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Research Coins: Printed Auction

 

Spectacular and Enigmatic

Triton XXII, Lot: 282. Estimate $10000.
Sold for $17000. This amount does not include the buyer’s fee.

ASIA MINOR, Uncertain. Late 6th-early 5th centuries BC. AR Stater (17.5mm, 9.71 g, 11h). Winged figure (Baal?) advancing left, torso and head facing, arms raised, tail hanging below; uncertain symbol or letter(s) to outer left, star to inner left, L’[B] (in Aramaic) to outer right; all on raised circular field [with radiate border] / Herakles, wearing lion skin headdress, holding bow in extended right hand and club raised overhead in left, advancing left; uncertain devices above; to right, forepart of creature left, head reverted; all within incuse square with portions of the sides extending into the inner fields. Rosen 750 = Asyut p. 126, fig. D = Leu 13, lot 293 (same dies); otherwise unpublished, but cf. Mildenberg, Bes 1 (third stater); and cf. CNG 91, lot 344 (sixth stater). EF, deep cabinet tone. Extremely rare, one of two known.


This stunning issue was first discovered in a small group of coins found circa 1970 that M.J. Price and N. Waggoner thought was likely another parcel from the Asyut Hoard. The authors suggested the coin was from the Cypriot mint of Lapethos based on an issue of that mint that has roughly similar types (cf. Larnaca Hoard 458-30). The coin was further analyzed by O. Masson in his RN 1982 article, "Notes de numismatique Chypriote" (pp. 14–6), in which he accepted Price and Troxell's attribution, and suggested that the epigraphy referred to a king named 'B[D]– (or 'abd–), for which there are possibilities at various locations on Cyprus. Price and Waggoner had found the inscription "vague", but suggested that it was perhaps Baal written in retrograde. The coin was again discussed by J.H. Kagan in the context of discussing a hoard of archaic coins that included two staters with a nearly identical obverse type as here, but lacking any legend and paired with a reverse featuring the forepart of a winged, man-headed bull right in an incuse (J.H. Kagan, "An Archaic Greek coin hoard from the Eastern Mediterranean and early Cypriot coinage" in NC 154 [1994], pp. 17–52, at 36 [Kagan also notes that one of these winged-bull staters was present in the archaic Demanhur Hoard (IGCH 1637)]). Kagan accepted an attribution to an uncertain mint on Cyprus, though he was not convinced of the connection to the Lapethos issues noted by Price and Waggoner. Two fractions, a third and a sixth stater, have since come to light that must be associated with the present coin, both featuring obverses with the exact same type as here, but with rough incuse squares on their reverse (see references above). While no legend is visible on the third stater, the sixth stater appears to have the Aramaic letters B' above, and another B' in the left field, flanking the lower wing (though the second letter is partially off the flan).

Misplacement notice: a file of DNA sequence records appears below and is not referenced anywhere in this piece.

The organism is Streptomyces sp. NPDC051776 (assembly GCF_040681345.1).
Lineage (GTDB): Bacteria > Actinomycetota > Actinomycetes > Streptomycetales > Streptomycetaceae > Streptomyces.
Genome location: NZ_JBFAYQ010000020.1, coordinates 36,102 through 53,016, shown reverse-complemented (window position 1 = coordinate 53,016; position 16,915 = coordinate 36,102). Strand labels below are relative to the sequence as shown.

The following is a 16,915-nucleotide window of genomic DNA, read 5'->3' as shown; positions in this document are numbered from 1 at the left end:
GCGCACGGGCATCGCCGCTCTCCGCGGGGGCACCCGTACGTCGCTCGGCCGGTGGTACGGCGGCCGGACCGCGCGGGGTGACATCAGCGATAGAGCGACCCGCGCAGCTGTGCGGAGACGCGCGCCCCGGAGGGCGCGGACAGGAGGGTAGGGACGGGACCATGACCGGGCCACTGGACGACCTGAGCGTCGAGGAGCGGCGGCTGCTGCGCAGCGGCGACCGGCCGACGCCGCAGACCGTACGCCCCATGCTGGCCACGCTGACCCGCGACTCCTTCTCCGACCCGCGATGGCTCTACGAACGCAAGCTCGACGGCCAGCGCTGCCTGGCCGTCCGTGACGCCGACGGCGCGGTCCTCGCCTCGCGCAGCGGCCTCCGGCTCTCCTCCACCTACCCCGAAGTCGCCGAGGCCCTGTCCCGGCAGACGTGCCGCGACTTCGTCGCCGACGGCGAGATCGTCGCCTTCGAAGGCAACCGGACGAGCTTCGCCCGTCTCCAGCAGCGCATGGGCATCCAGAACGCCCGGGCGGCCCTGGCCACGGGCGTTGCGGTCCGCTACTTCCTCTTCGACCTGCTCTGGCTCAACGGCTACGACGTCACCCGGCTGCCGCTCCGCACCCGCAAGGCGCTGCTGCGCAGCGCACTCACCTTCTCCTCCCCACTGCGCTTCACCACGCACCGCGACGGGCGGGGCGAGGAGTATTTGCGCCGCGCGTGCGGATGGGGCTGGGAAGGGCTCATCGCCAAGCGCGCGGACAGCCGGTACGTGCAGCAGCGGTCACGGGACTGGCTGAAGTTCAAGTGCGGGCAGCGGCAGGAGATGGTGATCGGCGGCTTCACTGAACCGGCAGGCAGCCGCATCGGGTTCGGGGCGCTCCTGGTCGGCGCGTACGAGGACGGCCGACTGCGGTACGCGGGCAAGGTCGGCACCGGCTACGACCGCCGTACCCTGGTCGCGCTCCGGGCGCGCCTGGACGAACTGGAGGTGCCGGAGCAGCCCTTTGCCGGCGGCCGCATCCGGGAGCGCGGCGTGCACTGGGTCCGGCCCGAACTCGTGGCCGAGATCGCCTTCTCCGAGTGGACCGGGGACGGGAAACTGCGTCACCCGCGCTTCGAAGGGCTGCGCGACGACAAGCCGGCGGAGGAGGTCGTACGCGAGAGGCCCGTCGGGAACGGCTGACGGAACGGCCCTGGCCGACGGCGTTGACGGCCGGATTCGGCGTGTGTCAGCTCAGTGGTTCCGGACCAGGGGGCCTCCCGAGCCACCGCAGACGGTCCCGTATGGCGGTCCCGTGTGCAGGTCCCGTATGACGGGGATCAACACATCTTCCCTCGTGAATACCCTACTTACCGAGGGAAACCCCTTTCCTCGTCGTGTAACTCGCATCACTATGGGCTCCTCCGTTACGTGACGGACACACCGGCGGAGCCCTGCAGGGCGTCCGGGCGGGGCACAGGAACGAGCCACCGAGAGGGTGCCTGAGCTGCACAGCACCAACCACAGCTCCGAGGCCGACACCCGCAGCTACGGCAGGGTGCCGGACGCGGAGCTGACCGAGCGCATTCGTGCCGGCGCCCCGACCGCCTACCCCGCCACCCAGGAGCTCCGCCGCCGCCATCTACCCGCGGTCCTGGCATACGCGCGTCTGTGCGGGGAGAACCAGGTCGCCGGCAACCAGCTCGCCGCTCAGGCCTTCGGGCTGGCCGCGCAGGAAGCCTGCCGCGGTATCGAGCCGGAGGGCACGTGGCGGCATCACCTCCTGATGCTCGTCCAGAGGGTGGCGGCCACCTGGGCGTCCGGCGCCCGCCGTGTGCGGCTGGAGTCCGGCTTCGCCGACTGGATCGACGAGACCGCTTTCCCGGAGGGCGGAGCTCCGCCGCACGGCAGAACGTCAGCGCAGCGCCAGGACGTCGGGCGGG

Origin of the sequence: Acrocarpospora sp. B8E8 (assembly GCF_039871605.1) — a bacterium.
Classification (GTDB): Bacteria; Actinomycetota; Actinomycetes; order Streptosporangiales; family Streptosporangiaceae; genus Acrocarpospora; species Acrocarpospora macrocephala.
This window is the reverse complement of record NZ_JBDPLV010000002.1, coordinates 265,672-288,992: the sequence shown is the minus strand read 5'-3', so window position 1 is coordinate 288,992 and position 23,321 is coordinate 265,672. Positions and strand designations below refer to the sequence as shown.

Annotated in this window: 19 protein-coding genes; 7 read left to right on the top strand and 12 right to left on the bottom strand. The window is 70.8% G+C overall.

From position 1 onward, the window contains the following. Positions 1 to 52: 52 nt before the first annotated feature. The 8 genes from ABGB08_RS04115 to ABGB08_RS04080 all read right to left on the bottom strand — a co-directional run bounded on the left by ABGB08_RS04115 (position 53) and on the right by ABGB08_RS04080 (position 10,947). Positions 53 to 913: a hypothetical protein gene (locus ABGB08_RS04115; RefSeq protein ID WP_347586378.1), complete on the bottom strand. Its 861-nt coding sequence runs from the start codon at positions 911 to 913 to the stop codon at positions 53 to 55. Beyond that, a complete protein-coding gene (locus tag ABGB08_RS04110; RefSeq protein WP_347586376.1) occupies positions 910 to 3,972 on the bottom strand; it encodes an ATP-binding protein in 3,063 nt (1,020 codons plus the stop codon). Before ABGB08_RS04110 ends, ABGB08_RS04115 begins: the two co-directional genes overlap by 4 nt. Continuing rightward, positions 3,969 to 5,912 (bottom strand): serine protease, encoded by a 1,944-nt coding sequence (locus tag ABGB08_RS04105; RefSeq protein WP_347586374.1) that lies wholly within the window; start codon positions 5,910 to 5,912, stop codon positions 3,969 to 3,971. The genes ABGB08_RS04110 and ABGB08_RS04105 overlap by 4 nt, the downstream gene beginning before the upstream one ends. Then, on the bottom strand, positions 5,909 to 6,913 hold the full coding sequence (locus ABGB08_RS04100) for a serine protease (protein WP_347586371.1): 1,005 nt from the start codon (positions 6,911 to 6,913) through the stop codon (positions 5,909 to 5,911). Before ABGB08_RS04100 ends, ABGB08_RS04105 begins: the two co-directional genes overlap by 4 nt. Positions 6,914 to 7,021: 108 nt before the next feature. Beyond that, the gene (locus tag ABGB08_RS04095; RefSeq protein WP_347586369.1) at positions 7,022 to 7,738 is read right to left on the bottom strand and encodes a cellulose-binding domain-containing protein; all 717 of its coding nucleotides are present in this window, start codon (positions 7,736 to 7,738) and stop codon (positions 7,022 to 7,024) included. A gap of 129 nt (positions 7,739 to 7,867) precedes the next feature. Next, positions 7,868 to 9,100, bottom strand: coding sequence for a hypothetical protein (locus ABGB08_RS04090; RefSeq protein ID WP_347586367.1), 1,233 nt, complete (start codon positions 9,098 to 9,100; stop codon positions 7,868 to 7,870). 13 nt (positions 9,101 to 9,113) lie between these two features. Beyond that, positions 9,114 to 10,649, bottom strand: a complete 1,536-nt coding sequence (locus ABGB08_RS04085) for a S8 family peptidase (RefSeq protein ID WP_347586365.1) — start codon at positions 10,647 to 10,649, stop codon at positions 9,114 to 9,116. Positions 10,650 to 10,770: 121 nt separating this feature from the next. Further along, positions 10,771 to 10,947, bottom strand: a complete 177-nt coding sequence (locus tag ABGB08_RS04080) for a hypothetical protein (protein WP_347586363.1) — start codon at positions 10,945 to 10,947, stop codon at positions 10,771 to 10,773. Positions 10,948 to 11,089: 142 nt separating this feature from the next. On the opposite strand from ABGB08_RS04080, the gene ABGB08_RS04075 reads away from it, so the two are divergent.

The attribution of these issues to a mint on Cyprus, though, is untenable for many reasons. First, the association of the issue with the Lapethos coins is very weak. The obverses are certainly of very different figures, though their poses are somewhat similar. The reverse type is found on many coinages elsewhere – a popular type that was replicated on a number of disparate issues. Second, none of the known provenances for any of these coins is a location on Cyprus – two are in Egypt, Asyut and Demanhur, while the third is thought to be from a site in Cilicia, Syria, or Phoenicia. Third, all of these hoards contained coins from various mints, and none are of exclusively Cypriot composition. Fourth, characteristics of the flan – thick and compact in manufacture – is rather inconsistent with early Cypriot issues. The coins of Euelthon are the most similar, but even these have flans that are consistently more flat and spread. In contrast, many early coins of southern Asia Minor, Syria, and Phoenicia have this type of flan. Fifth, the form of the incuse, with portions of the sides of the square extending into the fields, is not present on any Cypriot issues, but is known on coins of Lycia (cf. Asyut 249–51) and an uncertain mint likely in southern Asia Minor or Syria (cf. Triton XXI, lot 515, and Savoca 19, lot 96). As such, it seems more likely that this coin is an issue from southern Asia Minor, particularly so if the issues with the forepart of a winged, man-headed bull are from the same series, as that reverse type is well known on issues in Caria, Lycia, and Cilicia.

Finally, the identification of the types has also probably been incorrect. The figure on the obverse has traditionally been identified as a Gorgon, which would make this issue unique for the fact that it would be the only Greek issue depicting the full figure of a Gorgon, rather than just its head. Admittedly, the facing head with its protruding tongue is identical to the form of Gorgon heads commonly found on early coins, but other characteristics of the figure suggest it is not a Gorgon. For one, the figure has four straight wings, depicted in a style that is the norm for eastern deities, but is unknown for Gorgons. There are rare early vases that do depict Medusa with four wings, but they are quite different in their representation (cf. Attic black figure amphora Paris N1020 or F230, in the Louvre). The most salient feature discounting the figure as a Gorgon has been completely overlooked before – the figure has a tail – a feature that is not a part of any ancient representation of a Gorgon, nor is a Gorgon ever described as having one in ancient literature. It is thus more likely that the obverse depicts a local representation of Ba'al, as noted by the legend on the coins. If this is correct, it is also likely that the reverse type does not depict Herakles, as previously described, but the eastern deity associated with him, Melkart.